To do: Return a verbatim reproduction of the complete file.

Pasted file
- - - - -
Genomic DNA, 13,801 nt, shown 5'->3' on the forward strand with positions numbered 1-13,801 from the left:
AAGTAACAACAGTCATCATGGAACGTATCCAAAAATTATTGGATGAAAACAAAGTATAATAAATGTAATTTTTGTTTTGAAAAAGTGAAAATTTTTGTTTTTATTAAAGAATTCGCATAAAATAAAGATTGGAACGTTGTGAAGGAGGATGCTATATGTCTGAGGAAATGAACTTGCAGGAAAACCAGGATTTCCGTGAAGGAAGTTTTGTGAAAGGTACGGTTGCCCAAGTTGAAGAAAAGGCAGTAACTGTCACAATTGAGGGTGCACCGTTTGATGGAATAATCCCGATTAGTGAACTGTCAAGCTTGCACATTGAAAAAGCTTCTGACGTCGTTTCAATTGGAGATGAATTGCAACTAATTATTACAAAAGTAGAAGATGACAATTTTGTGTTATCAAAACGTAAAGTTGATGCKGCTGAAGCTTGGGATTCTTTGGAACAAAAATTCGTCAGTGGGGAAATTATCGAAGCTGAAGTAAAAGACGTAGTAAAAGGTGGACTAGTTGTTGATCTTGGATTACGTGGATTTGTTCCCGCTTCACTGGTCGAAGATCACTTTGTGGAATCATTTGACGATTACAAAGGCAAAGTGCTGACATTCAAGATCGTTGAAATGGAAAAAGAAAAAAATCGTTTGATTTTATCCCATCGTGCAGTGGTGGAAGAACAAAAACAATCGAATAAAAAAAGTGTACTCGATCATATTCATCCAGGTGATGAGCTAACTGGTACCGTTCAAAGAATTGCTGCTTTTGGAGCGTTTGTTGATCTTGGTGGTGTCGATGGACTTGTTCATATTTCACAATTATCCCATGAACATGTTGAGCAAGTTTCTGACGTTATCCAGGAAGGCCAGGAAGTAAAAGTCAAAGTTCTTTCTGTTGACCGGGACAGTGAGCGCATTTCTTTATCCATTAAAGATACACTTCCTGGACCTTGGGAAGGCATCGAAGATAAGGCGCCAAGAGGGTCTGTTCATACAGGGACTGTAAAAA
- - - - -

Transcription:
Genomic DNA, 13,801 nt, shown 5'->3' on the forward strand with positions numbered 1-13,801 from the left:
AAGTAACAACAGTCATCATGGAACGTATCCAAAAATTATTGGATGAAAACAAAGTATAATAAATGTAATTTTTGTTTTGAAAAAGTGAAAATTTTTGTTTTTATTAAAGAATTCGCATAAAATAAAGATTGGAACGTTGTGAAGGAGGATGCTATATGTCTGAGGAAATGAACTTGCAGGAAAACCAGGATTTCCGTGAAGGAAGTTTTGTGAAAGGTACGGTTGCCCAAGTTGAAGAAAAGGCAGTAACTGTCACAATTGAGGGTGCACCGTTTGATGGAATAATCCCGATTAGTGAACTGTCAAGCTTGCACATTGAAAAAGCTTCTGACGTCGTTTCAATTGGAGATGAATTGCAACTAATTATTACAAAAGTAGAAGATGACAATTTTGTGTTATCAAAACGTAAAGTTGATGCKGCTGAAGCTTGGGATTCTTTGGAACAAAAATTCGTCAGTGGGGAAATTATCGAAGCTGAAGTAAAAGACGTAGTAAAAGGTGGACTAGTTGTTGATCTTGGATTACGTGGATTTGTTCCCGCTTCACTGGTCGAAGATCACTTTGTGGAATCATTTGACGATTACAAAGGCAAAGTGCTGACATTCAAGATCGTTGAAATGGAAAAAGAAAAAAATCGTTTGATTTTATCCCATCGTGCAGTGGTGGAAGAACAAAAACAATCGAATAAAAAAAGTGTACTCGATCATATTCATCCAGGTGATGAGCTAACTGGTACCGTTCAAAGAATTGCTGCTTTTGGAGCGTTTGTTGATCTTGGTGGTGTCGATGGACTTGTTCATATTTCACAATTATCCCATGAACATGTTGAGCAAGTTTCTGACGTTATCCAGGAAGGCCAGGAAGTAAAAGTCAAAGTTCTTTCTGTTGACCGGGACAGTGAGCGCATTTCTTTATCCATTAAAGATACACTTCCTGGACCTTGGGAAGGCATCGAAGATAAGGCGCCAAGAGGGTCTGTTCATACAGGGACTGTAAAAA